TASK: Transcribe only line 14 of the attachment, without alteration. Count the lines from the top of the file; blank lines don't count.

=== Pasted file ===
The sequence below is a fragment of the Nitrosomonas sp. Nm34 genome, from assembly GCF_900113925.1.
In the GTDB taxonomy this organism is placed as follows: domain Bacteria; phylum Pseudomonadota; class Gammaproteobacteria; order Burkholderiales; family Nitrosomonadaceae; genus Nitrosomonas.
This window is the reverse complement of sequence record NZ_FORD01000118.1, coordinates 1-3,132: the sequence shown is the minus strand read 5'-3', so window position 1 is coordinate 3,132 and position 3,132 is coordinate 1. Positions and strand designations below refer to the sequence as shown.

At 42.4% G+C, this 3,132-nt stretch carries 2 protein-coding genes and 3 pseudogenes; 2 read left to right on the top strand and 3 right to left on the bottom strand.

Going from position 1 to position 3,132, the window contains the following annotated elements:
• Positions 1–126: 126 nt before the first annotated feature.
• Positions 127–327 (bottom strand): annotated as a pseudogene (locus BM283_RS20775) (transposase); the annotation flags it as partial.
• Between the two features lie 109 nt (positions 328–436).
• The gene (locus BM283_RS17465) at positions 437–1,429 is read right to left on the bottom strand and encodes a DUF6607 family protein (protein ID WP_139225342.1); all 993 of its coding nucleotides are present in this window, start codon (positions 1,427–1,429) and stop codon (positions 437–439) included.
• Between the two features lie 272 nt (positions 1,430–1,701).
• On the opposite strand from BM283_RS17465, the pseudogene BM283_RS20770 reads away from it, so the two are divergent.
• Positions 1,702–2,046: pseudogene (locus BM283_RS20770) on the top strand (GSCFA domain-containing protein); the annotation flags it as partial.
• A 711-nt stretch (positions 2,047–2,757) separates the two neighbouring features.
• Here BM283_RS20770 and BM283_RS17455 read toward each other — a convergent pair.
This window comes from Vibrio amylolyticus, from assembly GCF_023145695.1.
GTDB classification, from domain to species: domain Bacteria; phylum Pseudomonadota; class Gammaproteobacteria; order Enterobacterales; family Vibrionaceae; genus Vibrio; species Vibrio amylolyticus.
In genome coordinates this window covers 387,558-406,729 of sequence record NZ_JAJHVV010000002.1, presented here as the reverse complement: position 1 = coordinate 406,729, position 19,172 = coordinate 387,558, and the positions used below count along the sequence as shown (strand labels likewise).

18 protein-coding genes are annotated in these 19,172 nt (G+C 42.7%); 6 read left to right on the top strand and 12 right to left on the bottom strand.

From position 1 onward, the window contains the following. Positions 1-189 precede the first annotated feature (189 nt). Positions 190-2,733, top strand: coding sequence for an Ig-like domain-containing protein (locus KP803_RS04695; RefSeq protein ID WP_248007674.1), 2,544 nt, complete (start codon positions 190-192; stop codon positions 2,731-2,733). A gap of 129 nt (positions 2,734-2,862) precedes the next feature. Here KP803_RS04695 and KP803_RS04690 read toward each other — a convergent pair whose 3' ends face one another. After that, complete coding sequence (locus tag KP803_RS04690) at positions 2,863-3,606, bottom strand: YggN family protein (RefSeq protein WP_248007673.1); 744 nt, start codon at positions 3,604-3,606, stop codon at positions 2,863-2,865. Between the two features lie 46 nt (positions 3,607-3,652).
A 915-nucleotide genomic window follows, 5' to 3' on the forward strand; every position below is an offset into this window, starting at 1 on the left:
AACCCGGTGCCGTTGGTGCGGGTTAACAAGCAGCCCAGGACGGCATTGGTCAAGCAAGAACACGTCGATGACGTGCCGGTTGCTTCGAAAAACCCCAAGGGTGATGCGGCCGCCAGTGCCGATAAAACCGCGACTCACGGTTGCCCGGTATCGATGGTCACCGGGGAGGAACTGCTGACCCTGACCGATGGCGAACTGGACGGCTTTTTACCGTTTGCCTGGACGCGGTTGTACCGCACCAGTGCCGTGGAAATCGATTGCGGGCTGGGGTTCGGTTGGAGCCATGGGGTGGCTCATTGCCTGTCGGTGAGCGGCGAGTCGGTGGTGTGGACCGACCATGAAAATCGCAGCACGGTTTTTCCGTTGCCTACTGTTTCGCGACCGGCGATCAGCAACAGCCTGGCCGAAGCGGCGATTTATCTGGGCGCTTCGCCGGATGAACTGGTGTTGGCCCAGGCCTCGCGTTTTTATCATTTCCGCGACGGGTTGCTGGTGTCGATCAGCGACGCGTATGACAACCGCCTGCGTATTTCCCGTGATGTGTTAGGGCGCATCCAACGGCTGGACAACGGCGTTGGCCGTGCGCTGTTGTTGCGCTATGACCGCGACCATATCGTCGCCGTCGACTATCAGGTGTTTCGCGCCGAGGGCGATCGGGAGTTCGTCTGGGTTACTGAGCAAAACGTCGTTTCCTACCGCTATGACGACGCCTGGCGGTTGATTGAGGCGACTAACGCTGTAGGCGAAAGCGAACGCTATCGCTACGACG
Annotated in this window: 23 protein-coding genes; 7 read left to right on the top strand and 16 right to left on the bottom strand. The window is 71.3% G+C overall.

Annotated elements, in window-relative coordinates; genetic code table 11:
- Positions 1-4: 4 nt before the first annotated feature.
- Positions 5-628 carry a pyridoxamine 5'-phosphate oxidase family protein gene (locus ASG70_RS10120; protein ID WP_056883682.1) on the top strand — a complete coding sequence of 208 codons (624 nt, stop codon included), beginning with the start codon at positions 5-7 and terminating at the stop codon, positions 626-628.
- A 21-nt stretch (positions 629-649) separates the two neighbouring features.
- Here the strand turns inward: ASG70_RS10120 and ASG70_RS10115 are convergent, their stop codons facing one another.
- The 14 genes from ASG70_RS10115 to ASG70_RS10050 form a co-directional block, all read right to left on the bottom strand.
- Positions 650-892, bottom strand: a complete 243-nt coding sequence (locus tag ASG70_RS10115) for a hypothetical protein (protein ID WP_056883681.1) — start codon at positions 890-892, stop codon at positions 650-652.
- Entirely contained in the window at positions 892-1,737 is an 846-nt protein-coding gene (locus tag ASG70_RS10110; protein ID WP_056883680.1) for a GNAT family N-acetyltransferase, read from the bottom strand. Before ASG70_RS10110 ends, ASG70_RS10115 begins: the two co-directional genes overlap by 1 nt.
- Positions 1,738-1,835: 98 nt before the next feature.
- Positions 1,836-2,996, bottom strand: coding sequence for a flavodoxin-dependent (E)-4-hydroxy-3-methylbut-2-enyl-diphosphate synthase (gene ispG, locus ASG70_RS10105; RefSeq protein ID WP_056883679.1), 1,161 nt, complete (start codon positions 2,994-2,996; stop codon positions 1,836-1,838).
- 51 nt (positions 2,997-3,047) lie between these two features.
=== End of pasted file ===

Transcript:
• Here BM283_RS20770 and BM283_RS17455 read toward each other — a convergent pair.